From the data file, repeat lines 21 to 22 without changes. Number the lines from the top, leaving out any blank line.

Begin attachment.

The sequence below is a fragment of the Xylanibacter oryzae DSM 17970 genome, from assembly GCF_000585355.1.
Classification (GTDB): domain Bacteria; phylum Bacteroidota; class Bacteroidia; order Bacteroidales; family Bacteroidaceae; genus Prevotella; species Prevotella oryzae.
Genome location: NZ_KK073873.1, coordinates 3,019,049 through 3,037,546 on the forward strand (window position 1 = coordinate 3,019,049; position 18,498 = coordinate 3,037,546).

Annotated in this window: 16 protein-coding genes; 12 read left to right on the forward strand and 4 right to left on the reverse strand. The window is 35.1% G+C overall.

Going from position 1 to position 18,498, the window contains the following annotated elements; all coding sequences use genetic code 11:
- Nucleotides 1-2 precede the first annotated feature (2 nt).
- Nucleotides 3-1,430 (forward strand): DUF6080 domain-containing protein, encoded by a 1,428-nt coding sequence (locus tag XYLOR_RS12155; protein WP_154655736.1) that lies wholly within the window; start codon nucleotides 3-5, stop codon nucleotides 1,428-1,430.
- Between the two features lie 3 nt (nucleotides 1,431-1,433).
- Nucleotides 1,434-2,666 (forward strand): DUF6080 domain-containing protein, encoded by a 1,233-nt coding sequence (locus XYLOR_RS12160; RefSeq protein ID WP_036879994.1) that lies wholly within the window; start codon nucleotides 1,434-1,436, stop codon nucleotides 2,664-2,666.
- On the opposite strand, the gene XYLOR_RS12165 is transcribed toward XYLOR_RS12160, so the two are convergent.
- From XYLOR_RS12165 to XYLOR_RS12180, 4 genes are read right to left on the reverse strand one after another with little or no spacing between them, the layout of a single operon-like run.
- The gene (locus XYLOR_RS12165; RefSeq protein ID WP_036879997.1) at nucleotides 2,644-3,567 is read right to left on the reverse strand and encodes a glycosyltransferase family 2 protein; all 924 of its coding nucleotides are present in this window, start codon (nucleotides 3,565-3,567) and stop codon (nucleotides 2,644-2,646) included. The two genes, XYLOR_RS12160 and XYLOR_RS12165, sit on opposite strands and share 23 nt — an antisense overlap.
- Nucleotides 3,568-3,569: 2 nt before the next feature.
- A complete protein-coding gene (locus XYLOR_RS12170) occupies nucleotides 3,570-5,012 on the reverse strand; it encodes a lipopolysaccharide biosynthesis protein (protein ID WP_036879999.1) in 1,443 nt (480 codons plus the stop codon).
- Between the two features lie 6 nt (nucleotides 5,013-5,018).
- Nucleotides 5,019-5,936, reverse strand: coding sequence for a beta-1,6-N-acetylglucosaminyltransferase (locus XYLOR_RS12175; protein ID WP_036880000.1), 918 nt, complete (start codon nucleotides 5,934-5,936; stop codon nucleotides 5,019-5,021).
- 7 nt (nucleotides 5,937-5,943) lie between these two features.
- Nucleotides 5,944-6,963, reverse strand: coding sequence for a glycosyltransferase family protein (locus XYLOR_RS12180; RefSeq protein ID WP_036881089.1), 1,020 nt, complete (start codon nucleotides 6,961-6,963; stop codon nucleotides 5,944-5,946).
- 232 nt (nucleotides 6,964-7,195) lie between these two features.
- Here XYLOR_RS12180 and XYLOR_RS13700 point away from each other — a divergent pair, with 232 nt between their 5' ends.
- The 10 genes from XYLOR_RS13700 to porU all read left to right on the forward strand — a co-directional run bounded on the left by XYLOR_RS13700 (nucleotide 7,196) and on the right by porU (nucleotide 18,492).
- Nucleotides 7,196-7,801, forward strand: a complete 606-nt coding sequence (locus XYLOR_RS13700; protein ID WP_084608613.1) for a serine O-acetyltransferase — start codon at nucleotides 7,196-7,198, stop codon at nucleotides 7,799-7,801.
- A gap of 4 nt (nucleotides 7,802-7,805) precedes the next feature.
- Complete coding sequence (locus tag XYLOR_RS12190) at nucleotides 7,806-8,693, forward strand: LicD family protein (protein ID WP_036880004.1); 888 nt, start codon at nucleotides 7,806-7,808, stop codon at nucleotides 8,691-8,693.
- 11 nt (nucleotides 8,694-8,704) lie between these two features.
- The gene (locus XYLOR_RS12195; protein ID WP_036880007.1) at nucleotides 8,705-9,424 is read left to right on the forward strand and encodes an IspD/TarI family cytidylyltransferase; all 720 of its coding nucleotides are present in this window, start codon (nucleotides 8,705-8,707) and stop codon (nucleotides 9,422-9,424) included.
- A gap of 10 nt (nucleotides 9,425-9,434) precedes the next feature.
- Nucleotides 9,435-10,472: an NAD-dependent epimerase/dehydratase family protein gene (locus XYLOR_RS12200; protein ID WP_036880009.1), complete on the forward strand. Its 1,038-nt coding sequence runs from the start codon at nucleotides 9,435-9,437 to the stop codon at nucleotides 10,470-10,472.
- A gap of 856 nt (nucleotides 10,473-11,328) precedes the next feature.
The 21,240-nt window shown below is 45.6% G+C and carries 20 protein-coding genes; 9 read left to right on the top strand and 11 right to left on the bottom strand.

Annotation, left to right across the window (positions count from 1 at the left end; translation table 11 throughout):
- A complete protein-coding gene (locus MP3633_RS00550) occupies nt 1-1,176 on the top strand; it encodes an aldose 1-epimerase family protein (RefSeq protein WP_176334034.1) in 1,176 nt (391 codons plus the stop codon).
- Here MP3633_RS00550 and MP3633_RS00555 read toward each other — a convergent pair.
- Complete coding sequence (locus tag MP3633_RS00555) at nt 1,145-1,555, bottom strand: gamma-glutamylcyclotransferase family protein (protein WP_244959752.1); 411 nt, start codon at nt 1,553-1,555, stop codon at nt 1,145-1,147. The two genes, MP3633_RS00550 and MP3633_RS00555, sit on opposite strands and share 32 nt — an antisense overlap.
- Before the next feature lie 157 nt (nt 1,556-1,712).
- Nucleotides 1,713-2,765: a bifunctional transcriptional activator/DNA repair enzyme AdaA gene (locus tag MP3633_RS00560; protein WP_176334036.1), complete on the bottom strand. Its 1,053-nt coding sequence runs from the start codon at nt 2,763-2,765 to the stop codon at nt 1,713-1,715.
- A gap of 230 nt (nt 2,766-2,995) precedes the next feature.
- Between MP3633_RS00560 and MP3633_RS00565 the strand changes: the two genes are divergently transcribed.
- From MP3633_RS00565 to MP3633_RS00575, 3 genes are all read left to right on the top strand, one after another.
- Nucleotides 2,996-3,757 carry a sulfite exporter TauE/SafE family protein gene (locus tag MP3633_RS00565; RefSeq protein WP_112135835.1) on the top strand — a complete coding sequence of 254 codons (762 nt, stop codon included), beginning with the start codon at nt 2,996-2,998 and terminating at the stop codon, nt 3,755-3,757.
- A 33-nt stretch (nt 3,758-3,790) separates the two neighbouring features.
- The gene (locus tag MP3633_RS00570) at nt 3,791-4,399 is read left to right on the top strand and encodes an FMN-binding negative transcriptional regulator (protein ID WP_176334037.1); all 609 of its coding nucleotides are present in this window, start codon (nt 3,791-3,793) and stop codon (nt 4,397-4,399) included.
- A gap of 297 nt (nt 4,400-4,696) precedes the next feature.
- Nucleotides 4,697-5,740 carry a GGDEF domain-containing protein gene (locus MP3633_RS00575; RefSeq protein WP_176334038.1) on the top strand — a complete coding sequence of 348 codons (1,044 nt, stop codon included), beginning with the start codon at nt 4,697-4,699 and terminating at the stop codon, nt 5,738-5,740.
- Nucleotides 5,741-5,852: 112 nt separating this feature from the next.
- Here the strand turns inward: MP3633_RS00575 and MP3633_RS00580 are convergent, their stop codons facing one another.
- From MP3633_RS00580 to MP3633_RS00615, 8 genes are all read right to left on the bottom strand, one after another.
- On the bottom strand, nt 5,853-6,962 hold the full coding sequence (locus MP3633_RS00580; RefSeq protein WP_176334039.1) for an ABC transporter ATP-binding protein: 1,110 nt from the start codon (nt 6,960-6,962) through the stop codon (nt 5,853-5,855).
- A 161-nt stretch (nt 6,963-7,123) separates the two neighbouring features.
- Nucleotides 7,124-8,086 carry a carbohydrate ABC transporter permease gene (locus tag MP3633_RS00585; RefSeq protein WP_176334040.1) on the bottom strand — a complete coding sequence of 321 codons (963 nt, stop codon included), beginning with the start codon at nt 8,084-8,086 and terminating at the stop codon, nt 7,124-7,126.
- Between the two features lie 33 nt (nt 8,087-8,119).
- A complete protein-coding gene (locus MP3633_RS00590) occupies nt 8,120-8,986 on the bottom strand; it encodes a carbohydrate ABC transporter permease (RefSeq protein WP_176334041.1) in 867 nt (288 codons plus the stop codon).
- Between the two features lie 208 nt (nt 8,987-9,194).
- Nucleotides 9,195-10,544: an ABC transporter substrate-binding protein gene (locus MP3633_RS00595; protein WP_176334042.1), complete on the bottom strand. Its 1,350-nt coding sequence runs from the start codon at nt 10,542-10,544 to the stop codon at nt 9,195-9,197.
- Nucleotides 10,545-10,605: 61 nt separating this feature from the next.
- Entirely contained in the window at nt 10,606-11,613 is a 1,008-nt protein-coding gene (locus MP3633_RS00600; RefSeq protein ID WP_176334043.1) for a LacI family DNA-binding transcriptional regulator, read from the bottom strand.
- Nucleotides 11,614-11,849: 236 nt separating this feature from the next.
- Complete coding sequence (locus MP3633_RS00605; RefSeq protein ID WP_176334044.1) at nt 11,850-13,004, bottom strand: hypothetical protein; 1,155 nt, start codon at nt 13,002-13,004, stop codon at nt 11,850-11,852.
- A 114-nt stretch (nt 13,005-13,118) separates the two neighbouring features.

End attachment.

- The 10 genes from XYLOR_RS13700 to porU all read left to right on the forward strand — a co-directional run bounded on the left by XYLOR_RS13700 (nucleotide 7,196) and on the right by porU (nucleotide 18,492).
- Nucleotides 7,196-7,801, forward strand: a complete 606-nt coding sequence (locus XYLOR_RS13700; protein ID WP_084608613.1) for a serine O-acetyltransferase — start codon at nucleotides 7,196-7,198, stop codon at nucleotides 7,799-7,801.